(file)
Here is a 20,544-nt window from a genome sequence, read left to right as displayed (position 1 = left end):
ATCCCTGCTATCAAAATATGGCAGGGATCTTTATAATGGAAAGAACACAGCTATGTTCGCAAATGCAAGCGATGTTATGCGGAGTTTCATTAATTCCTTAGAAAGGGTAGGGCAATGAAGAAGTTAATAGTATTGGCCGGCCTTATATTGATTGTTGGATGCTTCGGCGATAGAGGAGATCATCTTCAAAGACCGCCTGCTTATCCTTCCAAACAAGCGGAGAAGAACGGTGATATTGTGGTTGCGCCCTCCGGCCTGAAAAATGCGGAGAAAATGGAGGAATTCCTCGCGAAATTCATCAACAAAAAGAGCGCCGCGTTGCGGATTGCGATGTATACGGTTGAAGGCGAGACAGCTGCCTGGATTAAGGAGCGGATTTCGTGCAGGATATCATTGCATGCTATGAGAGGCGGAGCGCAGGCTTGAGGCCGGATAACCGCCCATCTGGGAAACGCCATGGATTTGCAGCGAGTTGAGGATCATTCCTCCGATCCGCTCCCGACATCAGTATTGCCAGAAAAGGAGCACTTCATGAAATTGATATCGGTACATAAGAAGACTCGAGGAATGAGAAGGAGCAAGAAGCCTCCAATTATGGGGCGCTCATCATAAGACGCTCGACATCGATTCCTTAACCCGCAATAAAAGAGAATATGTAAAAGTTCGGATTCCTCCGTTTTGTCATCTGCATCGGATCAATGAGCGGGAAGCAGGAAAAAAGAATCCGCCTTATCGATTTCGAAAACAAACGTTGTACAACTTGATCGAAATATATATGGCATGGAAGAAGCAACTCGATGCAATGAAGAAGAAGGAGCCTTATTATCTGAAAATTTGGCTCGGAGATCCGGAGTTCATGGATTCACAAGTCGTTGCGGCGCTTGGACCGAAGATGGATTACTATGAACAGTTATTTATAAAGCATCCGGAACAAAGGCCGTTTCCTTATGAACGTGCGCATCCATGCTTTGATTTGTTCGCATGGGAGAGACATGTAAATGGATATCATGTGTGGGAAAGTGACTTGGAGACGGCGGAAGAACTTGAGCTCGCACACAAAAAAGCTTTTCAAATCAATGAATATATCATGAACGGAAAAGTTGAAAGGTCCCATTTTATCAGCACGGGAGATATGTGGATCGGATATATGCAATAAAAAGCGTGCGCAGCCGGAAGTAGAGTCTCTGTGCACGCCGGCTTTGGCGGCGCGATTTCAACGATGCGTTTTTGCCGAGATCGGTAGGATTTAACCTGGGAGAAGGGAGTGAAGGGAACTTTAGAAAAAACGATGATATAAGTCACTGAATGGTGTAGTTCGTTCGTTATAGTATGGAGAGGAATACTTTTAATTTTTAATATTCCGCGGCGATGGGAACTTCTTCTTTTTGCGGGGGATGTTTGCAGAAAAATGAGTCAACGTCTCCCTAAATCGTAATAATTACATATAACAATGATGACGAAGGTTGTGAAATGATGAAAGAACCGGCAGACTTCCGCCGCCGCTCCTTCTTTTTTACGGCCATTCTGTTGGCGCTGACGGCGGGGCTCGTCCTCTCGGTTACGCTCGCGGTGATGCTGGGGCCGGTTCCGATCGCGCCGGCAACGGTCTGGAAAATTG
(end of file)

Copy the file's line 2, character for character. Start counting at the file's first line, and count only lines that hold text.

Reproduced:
ATCCCTGCTATCAAAATATGGCAGGGATCTTTATAATGGAAAGAACACAGCTATGTTCGCAAATGCAAGCGATGTTATGCGGAGTTTCATTAATTCCTTAGAAAGGGTAGGGCAATGAAGAAGTTAATAGTATTGGCCGGCCTTATATTGATTGTTGGATGCTTCGGCGATAGAGGAGATCATCTTCAAAGACCGCCTGCTTATCCTTCCAAACAAGCGGAGAAGAACGGTGATATTGTGGTTGCGCCCTCCGGCCTGAAAAATGCGGAGAAAATGGAGGAATTCCTCGCGAAATTCATCAACAAAAAGAGCGCCGCGTTGCGGATTGCGATGTATACGGTTGAAGGCGAGACAGCTGCCTGGATTAAGGAGCGGATTTCGTGCAGGATATCATTGCATGCTATGAGAGGCGGAGCGCAGGCTTGAGGCCGGATAACCGCCCATCTGGGAAACGCCATGGATTTGCAGCGAGTTGAGGATCATTCCTCCGATCCGCTCCCGACATCAGTATTGCCAGAAAAGGAGCACTTCATGAAATTGATATCGGTACATAAGAAGACTCGAGGAATGAGAAGGAGCAAGAAGCCTCCAATTATGGGGCGCTCATCATAAGACGCTCGACATCGATTCCTTAACCCGCAATAAAAGAGAATATGTAAAAGTTCGGATTCCTCCGTTTTGTCATCTGCATCGGATCAATGAGCGGGAAGCAGGAAAAAAGAATCCGCCTTATCGATTTCGAAAACAAACGTTGTACAACTTGATCGAAATATATATGGCATGGAAGAAGCAACTCGATGCAATGAAGAAGAAGGAGCCTTATTATCTGAAAATTTGGCTCGGAGATCCGGAGTTCATGGATTCACAAGTCGTTGCGGCGCTTGGACCGAAGATGGATTACTATGAACAGTTATTTATAAAGCATCCGGAACAAAGGCCGTTTCCTTATGAACGTGCGCATCCATGCTTTGATTTGTTCGCATGGGAGAGACATGTAAATGGATATCATGTGTGGGAAAGTGACTTGGAGACGGCGGAAGAACTTGAGCTCGCACACAAAAAAGCTTTTCAAATCAATGAATATATCATGAACGGAAAAGTTGAAAGGTCCCATTTTATCAGCACGGGAGATATGTGGATCGGATATATGCAATAAAAAGCGTGCGCAGCCGGAAGTAGAGTCTCTGTGCACGCCGGCTTTGGCGGCGCGATTTCAACGATGCGTTTTTGCCGAGATCGGTAGGATTTAACCTGGGAGAAGGGAGTGAAGGGAACTTTAGAAAAAACGATGATATAAGTCACTGAATGGTGTAGTTCGTTCGTTATAGTATGGAGAGGAATACTTTTAATTTTTAATATTCCGCGGCGATGGGAACTTCTTCTTTTTGCGGGGGATGTTTGCAGAAAAATGAGTCAACGTCTCCCTAAATCGTAATAATTACATATAACAATGATGACGAAGGTTGTGAAATGATGAAAGAACCGGCAGACTTCCGCCGCCGCTCCTTCTTTTTTACGGCCATTCTGTTGGCGCTGACGGCGGGGCTCGTCCTCTCGGTTACGCTCGCGGTGATGCTGGGGCCGGTTCCGATCGCGCCGGCAACGGTCTGGAAAATTG